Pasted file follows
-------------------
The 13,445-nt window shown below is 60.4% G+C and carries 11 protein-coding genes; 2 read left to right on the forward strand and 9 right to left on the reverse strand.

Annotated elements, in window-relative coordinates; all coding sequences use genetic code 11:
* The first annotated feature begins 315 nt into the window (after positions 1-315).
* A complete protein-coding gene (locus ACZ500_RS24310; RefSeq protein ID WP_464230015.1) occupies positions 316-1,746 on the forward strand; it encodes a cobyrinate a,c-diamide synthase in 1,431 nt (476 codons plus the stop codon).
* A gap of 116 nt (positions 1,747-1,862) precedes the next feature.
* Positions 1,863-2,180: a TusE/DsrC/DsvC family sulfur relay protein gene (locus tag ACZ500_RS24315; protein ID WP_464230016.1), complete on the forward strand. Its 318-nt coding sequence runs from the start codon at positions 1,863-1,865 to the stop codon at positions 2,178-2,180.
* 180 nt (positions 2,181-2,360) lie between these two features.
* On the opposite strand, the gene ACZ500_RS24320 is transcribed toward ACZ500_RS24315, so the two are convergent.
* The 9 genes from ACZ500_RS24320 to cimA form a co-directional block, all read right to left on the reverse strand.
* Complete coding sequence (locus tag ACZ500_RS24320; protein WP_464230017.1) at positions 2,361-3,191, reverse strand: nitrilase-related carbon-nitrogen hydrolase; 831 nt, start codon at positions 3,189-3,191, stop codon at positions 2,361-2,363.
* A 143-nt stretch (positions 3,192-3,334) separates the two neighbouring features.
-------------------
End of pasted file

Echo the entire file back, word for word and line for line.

The 13,445-nt window shown below is 60.4% G+C and carries 11 protein-coding genes; 2 read left to right on the forward strand and 9 right to left on the reverse strand.

Annotated elements, in window-relative coordinates; all coding sequences use genetic code 11:
* The first annotated feature begins 315 nt into the window (after positions 1-315).
* A complete protein-coding gene (locus ACZ500_RS24310; RefSeq protein ID WP_464230015.1) occupies positions 316-1,746 on the forward strand; it encodes a cobyrinate a,c-diamide synthase in 1,431 nt (476 codons plus the stop codon).
* A gap of 116 nt (positions 1,747-1,862) precedes the next feature.
* Positions 1,863-2,180: a TusE/DsrC/DsvC family sulfur relay protein gene (locus tag ACZ500_RS24315; protein ID WP_464230016.1), complete on the forward strand. Its 318-nt coding sequence runs from the start codon at positions 1,863-1,865 to the stop codon at positions 2,178-2,180.
* 180 nt (positions 2,181-2,360) lie between these two features.
* On the opposite strand, the gene ACZ500_RS24320 is transcribed toward ACZ500_RS24315, so the two are convergent.
* The 9 genes from ACZ500_RS24320 to cimA form a co-directional block, all read right to left on the reverse strand.
* Complete coding sequence (locus tag ACZ500_RS24320; protein WP_464230017.1) at positions 2,361-3,191, reverse strand: nitrilase-related carbon-nitrogen hydrolase; 831 nt, start codon at positions 3,189-3,191, stop codon at positions 2,361-2,363.
* A 143-nt stretch (positions 3,192-3,334) separates the two neighbouring features.